(Story by Marco Stoovelaar; Photos by Milano Baseball '46, Salvatore Varriale & Marco Stoovelaar)
Italian pitching-great Paolo Cherubini passed away
(1952 - 2019)...
(© Photo: Milano Baseball '46)
RIMINI (Italy) -
Paolo Cherubini, who was one of the best Italian pitchers, passed away on Saturday (October 19) at age 67 after suffering a heart attack.
The funeral was held on Tuesday, October 22, at the Church of San Giuliano, in Borgo San Giuliano, Rimini.
Paolo Cherubini, who was born on June 18, 1952 in Bollate, had a long career in baseball and played in the highest Italian league for six different teams.
Cherubini is one of a few players who played in the highest division for three decades, as he was active from the seventies through nineties.
In his career, Cherubini became an iconic pitcher in the history of Milano Baseball and Parma Baseball.
Cherubini first played in the Serie A1 for Bollate.
His career appeared to be shortlived, as he almost retired due to a shoulder-injury in 1976.
It was thanks to Gigi Cameroni that Cherubini's career was extended.
Cameroni was a legendary player and coach in the Italian baseball history.
As catcher, he played for Milano from the fifties through the early seventies, most of them as a player/coach.
Besides that, Cameroni was an important player in the Italian National Team in which he played with another legend, pitcher Giulio Glorioso.
Cameroni encouraged Cherubini to continue playing when he was coaching at Milano.
Cameroni supported the pitcher and gave him back his confidence.
Cherubini went on to play for Milano, Parma, Firenze, Novara and Rimini and threw his final inning in 1998 at age 46.
When Cherubini played in the highest Italian league in the seventies and eighties, it were these years that several foreign pitchers or American-born players made their entrance in Italian baseball and also the National Team.
Amongst them, pitchers as Mike Romano, Dave Farina, Bob Galasso and Rick Waits and also Dutch pitcher Win Remmerswaal.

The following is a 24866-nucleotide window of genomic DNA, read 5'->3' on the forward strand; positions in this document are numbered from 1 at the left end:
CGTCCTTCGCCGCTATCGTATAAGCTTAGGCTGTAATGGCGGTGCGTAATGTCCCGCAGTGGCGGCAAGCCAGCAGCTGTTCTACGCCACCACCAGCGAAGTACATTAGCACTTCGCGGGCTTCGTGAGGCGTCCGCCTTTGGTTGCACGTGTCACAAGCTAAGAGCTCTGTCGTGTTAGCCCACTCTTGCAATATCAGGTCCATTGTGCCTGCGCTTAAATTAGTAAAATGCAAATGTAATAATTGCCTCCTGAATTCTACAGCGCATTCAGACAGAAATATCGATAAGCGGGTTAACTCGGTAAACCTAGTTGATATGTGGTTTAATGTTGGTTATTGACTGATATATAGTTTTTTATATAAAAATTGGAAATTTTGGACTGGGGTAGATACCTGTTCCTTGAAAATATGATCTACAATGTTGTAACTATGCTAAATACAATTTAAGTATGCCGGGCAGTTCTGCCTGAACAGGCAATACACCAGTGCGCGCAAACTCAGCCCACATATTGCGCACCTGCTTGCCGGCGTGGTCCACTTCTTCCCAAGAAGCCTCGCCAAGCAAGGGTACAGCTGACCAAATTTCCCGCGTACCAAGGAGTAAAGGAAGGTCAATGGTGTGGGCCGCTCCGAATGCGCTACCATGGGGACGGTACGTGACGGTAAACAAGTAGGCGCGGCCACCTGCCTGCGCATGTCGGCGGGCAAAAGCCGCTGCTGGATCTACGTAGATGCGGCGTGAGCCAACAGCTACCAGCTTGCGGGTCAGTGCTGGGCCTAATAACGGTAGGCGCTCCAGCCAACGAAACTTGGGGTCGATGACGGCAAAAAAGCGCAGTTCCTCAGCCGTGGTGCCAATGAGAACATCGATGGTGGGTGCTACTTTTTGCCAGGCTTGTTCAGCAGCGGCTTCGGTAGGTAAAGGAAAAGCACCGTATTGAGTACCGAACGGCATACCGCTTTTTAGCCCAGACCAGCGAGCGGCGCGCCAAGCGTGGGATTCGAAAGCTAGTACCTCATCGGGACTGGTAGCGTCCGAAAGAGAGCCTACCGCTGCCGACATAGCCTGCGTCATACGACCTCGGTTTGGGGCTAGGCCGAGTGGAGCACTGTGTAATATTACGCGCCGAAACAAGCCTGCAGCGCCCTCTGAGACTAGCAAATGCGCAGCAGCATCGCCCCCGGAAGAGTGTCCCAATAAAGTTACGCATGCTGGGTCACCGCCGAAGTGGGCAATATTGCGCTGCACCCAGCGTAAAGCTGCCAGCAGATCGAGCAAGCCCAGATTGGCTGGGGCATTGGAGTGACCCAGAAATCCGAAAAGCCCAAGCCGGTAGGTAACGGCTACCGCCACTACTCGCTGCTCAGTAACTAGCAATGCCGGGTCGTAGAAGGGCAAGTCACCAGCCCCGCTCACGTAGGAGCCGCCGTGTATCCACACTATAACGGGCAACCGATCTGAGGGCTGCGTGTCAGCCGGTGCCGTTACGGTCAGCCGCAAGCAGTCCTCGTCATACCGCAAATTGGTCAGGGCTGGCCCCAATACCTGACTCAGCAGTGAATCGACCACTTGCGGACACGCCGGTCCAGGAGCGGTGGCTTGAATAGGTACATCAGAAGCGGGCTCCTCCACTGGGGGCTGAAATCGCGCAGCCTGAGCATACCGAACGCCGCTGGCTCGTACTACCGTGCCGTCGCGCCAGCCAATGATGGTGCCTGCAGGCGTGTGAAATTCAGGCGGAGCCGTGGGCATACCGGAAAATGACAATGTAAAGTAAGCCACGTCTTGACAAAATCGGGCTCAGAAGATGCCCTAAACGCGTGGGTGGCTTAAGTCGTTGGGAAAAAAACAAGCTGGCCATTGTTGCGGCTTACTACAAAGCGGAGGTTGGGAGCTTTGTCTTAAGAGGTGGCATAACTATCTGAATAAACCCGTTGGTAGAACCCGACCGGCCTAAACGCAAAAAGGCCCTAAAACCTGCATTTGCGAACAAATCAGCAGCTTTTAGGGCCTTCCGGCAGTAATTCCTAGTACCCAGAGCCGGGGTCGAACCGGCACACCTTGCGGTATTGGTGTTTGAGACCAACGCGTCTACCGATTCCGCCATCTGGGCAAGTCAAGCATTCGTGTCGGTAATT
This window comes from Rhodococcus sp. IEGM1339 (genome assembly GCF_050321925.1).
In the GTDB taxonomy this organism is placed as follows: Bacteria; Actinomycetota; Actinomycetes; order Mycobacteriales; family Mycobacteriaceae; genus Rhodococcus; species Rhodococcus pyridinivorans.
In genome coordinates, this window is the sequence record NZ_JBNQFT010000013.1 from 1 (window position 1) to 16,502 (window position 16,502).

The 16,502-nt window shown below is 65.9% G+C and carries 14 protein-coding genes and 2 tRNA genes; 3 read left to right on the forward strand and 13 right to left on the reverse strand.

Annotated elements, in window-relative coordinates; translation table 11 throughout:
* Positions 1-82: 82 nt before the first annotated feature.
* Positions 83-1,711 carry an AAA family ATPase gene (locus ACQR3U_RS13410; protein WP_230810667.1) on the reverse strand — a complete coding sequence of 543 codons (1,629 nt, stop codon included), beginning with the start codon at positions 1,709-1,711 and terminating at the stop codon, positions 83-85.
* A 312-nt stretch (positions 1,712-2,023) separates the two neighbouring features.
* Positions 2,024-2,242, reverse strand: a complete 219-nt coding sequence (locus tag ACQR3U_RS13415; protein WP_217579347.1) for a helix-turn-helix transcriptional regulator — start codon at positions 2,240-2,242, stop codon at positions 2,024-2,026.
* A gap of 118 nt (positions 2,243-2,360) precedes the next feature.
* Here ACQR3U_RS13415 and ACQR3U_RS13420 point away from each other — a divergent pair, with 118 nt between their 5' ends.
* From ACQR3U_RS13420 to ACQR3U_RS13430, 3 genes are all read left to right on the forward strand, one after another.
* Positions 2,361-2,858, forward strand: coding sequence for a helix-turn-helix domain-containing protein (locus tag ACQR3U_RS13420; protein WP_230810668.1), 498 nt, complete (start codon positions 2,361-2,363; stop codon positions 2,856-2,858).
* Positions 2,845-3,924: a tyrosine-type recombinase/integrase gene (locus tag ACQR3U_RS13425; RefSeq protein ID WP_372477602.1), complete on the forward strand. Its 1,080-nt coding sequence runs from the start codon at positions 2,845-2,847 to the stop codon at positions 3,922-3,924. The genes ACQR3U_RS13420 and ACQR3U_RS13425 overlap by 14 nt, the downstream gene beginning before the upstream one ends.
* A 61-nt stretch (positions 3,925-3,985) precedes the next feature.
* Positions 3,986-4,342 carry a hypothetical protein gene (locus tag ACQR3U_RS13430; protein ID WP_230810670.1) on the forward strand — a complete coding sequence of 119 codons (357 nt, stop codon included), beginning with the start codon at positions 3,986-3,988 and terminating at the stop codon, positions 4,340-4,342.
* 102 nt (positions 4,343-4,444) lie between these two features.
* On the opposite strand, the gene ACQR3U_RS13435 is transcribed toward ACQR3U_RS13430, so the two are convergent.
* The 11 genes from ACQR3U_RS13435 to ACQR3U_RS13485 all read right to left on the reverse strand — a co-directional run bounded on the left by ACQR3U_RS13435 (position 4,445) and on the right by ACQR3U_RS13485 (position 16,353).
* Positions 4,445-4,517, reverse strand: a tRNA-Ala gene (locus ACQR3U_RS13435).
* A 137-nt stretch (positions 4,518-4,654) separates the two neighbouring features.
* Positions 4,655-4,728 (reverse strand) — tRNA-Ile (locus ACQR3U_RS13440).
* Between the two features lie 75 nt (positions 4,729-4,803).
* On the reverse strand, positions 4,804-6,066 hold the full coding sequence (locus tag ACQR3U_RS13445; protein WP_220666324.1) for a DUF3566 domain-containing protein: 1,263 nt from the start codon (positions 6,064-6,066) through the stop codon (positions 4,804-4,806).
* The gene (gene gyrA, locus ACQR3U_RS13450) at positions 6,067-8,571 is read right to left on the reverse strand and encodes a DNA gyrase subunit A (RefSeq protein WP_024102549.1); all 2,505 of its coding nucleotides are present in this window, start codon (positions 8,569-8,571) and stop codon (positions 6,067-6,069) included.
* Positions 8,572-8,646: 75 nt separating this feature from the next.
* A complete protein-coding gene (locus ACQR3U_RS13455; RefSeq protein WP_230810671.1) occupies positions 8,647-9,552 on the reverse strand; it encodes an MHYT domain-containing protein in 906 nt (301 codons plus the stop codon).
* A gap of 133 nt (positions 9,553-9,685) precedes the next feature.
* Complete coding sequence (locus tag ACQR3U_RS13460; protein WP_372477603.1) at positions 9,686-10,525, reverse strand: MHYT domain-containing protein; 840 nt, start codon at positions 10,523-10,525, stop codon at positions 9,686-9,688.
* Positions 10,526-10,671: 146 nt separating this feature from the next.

Paolo Cherubini was a passionate and driven player for any team he played.
He showed his enthousiasm both on and off the field and always enjoyed playing baseball.
Also when he became older, he still showed a youthful enthousiasm.
He was someone who wanted to play forever.
Therefore, he earned the nickname 'the eternal teenager'.
In his career, Cherubini won two Italian Cups while playing for Milano, with whom he also won two European Cup Winners Cups and one European Super Cup.
His most successful years were when he played for Parma, whom he joined in 1981.
With this team, he won the Italian Championship-title twice and captured four European Cups.
Amongst his teammates were several wellknown players, including Salvatore Varriale, Gianguido Poma and Massimo Fochi.
Varriale later also became a coach of Parma, as did Poma.
Fochi later became President of the Italian Federation.
...Paolo Cherubini with Salvatore Varriale (left) while...|
...being with the Italian Team and two Japanese...
...players during the 1980 World Championship...
(© Photo: Salvatore Varriale)
With the Italian National Team, Paolo Cherubini (nicknamed 'Paolone' or 'Cheruba') participated in several international events, playing in 25 international games.
In 1980 (in Japan) and 1984 (in Cuba), he pitched for the Italian squad at the World Championship.
In 1975 and 1991, Cherubini won the European title with Italy at the European Championship, which in the mentioned years was held in Barcelona (Spain) and Nettuno (Italy).
It was in Nettuno, at age 39, that Cherubini had a great outing in the best-of-five European Championship Final against archrival Netherlands.
Italy won the game with a convincing 12-1 score.
The day before, Italy had won 12-3, the following day, Italy won 9-2 to win the best-of-five and capture the title, which also meant qualification for the 1992 Olympic Games in Barcelona (Spain).
As was custom in those years, the best-of-five was completed, even when the championship was decided.
In the following two days, Italy completed a 5-game sweep, winning 3-1 and 3-2.
In June 1991,Cherubini already had underscored that he still was one of the best pitchers during the European Cup Winners Cup-tournament in Skellefteå (Sweden), pitching for Milano.
In the Final, Milano faced defeding champion Neptunus from the Netherlands and Cherubini threw six strong inning, striking out three batters.
With a 6-2 lead, Cherubini ran in some problems in the bottom of the seventh and had to be relieved.
Neptunus rallied off of reliever Roberto Radaelli to take a 7-6 lead, but Milano then scored twice in the ninth to win 8-7 and win the Cup.
Because of this great outings in the regular season in 1991, Cherubini was added again to the roster of the Italian National Team, which then was led by much-liked Manager Silvano Ambrosioni.
Cherubini's former teammate at Parma, Salvatore Varriale, was one of the coaches.